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lol you ever feel like your presence is so easily replaceable in everyone’s lives. like, my general existence don’t really matter in the long run and I’m just filler.

Okay, but this is fundamentally not true, and I’m going to explain why.

So as human beings we are each collectively made up of all the things we have ever experienced, even those things that we have consciously forgotten, like everything before the age of three/four/five/whatever. I think everyone knows how damaging a single throw-away line from someone can be, how a handful of words can haunt you for years and years and completely alter your behavior/mode of thought. The same is true of positive things, although for some weird reason we seem to be more strongly affected by the negative. Thought for another post.

Anyway, so it’s like this;

The tiniest things each of us do has a ripple effect. Things we don’t even notice, ripples we’ll never see, but are still there. Someone who overhears a snippet of your conversation with your friends is amused or horrified or inspired to consider an entirely new opinion or idea. A stranger sees your bright red shirt and smiles because that color has some meaning for them; that moment of happiness can alter an entire day. Someone sees you reading a book they like and gets that glittery feeling of knowing someone else in the world likes the same book (I get this one all the time). Look, you know this, these tiny happy moments shift the axis of your entire day sometimes, it’s not super rational but there you go, if I see someone reading my favourite book on the bus I’m going to be smiling and have an easier time dealing with school that day.

Or maybe you were the quiet kid at the back of the classroom, and the person who always felt guilty for never going to talk to you ends up making more of an effort at uni and changing somebody else’s life. Maybe an opinion you expressed in class triggered a revelation in someone else’s head, set them down the path of becoming someone entirely different. One day someone notices that you never seem to eat lunch and spots a friend’s eating disorder because now they’re thinking about the topic. 

But let’s go back to the ripple effects, let’s think about a trail of dominoes. You smile at the person who makes you your coffee, and it’s this moment of relief, of shared humanity. You don’t even remember three seconds later but that person has an easier time dealing with rude customers the rest of the day. That person is then more patient with someone who’s having a genuinely horrible day, and that person goes away able to breathe a little better, and so on and on and on

Just from a three second smile

You hold the door open for a stranger, and they don’t say thank you but they catch their train/bus/taxi and if they hadn’t, at best they’d have snapped at more people that day and at worst they could have been late or missed something important. 

The sight of you in a crowd makes someone think of their son or daughter, and they call them, maybe they haven’t talked in forever but today they call.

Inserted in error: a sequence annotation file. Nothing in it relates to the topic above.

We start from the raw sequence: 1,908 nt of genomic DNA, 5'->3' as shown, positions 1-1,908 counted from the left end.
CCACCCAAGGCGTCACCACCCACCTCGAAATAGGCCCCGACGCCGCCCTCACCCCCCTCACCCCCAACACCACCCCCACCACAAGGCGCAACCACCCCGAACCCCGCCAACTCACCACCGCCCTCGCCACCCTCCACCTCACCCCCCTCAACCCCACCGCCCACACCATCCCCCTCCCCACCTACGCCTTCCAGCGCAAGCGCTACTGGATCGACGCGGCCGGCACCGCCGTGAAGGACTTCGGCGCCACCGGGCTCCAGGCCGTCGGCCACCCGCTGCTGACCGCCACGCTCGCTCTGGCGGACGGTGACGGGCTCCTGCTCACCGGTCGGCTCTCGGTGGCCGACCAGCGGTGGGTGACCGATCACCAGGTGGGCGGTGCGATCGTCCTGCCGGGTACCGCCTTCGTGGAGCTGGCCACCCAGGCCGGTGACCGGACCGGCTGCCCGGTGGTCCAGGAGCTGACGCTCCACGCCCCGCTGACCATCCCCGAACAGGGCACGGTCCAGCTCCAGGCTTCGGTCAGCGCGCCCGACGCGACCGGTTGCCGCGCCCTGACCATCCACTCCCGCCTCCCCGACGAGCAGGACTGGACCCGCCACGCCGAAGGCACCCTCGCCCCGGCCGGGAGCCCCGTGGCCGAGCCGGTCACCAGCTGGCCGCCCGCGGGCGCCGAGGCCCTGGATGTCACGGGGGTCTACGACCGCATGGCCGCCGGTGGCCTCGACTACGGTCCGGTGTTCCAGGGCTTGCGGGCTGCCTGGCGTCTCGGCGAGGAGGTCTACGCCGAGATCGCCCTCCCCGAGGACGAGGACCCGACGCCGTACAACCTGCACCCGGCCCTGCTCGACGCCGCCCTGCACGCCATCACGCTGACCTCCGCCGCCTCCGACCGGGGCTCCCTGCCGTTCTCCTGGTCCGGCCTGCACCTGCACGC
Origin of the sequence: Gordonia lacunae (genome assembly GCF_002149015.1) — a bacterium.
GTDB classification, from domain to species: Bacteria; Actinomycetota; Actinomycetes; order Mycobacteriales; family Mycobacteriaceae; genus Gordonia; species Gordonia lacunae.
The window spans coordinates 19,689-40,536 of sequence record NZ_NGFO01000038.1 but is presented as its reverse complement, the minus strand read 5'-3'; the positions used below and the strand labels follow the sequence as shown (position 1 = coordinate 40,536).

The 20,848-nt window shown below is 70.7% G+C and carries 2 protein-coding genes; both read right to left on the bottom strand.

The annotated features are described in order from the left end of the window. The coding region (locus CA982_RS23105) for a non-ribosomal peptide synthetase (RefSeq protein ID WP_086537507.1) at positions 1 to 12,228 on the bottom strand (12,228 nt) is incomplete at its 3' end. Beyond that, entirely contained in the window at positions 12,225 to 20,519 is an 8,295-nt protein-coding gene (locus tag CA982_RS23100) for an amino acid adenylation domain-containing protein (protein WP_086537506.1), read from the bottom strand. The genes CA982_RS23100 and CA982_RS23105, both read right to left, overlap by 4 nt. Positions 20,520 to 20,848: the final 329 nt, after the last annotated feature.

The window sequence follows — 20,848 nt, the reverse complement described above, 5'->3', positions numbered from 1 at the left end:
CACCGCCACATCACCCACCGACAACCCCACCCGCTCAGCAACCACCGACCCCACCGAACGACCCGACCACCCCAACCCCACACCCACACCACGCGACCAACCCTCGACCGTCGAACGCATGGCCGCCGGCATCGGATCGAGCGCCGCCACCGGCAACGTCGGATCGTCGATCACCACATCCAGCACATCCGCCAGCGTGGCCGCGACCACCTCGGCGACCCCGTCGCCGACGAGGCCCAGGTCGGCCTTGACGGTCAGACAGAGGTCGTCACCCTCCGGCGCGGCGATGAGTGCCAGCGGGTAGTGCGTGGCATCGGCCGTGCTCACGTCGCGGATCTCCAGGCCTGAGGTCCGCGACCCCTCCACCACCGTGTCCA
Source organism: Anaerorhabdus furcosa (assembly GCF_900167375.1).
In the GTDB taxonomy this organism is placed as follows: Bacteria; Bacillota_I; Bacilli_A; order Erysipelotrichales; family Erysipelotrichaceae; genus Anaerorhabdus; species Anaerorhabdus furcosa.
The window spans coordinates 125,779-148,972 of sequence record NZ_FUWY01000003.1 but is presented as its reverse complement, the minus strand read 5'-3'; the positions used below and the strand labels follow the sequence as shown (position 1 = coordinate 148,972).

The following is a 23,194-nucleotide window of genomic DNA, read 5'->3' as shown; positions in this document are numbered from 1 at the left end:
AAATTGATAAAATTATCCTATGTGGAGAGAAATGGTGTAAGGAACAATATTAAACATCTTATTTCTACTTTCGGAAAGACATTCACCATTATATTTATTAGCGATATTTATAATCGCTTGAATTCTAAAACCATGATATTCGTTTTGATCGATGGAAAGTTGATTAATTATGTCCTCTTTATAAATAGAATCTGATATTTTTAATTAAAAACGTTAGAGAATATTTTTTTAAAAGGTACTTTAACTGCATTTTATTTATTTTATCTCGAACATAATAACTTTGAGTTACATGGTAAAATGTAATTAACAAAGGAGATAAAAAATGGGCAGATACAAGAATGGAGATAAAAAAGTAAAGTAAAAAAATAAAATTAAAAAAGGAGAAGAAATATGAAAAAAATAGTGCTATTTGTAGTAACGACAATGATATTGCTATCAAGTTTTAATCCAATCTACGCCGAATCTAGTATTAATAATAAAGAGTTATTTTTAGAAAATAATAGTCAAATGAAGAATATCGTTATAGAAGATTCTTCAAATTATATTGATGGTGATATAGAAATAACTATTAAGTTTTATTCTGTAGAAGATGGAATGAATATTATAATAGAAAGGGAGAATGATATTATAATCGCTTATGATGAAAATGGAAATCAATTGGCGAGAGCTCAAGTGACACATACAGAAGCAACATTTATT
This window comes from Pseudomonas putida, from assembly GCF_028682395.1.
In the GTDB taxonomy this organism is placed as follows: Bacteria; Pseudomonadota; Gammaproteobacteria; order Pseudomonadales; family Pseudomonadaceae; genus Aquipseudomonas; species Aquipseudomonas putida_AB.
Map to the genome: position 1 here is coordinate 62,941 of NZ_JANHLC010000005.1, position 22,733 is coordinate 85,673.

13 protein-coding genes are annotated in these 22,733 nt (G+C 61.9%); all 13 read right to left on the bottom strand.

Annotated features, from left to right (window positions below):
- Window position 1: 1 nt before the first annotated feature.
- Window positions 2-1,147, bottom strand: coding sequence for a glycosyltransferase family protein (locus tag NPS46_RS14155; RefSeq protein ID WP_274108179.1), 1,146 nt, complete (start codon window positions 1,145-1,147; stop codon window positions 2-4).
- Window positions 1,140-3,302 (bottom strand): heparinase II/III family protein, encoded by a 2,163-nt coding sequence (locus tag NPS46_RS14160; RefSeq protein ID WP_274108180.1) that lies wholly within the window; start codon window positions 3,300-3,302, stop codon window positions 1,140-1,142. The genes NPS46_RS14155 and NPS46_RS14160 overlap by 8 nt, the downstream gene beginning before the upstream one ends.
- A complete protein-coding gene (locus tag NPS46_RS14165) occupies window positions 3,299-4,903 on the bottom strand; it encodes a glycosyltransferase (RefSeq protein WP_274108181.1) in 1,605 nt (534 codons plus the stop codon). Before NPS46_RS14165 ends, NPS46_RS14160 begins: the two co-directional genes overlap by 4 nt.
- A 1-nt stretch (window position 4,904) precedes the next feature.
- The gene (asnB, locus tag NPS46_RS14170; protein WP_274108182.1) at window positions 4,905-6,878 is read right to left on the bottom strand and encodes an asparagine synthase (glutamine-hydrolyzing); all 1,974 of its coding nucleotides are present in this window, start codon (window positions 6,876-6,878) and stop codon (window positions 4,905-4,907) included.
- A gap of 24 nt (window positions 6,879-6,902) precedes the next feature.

The book you buy, the money you spend, affects the lives of hundreds, maybe thousands of people.

That throw-away comment you said to your friend, that thing you don’t even remember, is still in their head all these years later, the compliment or the insult, the show you made them watch, the doodle on their notebook, it’s all in there. Everyone you talk to is someone different because of it – minutely different, almost unnoticeably different, but it’s there, and you know what, you have no idea the effect wearing your hair in a ponytail today had on the world, you can go the whole day without talking to someone and years later someone will remember your silence, will watch for it again, will catch it in someone else. Your brothers and sisters will treat their children differently because they grew up with you, and those children will become people they wouldn’t have been if you’d never existed, and they will make their own ripples, down and down and down forever. Are you kidding, we don’t even have to be born to alter someone’s life, think of the enormous ramifications a miscarriage can have on someone, on a couple, on their friends and family, and tell me that somehow you breathing and dreaming and living, even if you live the most boring closeted minimalist life humanly possible, can have less of an effect on the world than that of someone who really wasn’t born.

Just because you don’t notice the effect you have on the world – even if the world doesn’t notice the effect you have on it – does not mean that there is no effect. You are not filler. We’re not all going to find the cure to cancer but the universe would be an impossibly different place without even a single one of us.

You don’t know how much I needed to read this today. The past week (month, year) has been filled with an increasing sense of invisibility as IRL friends have moved on and no new people have materialized to fill the gaps they’ve left. I’m horribly isolated right now, and given that I’m not the kind of person that actively goes looking for new friends or opportunities to meet people, I don’t see that changing anytime soon. But I do try to engage with the people I bump into over the course of the day as pleasantly and positively as possible… so maybe that matters too.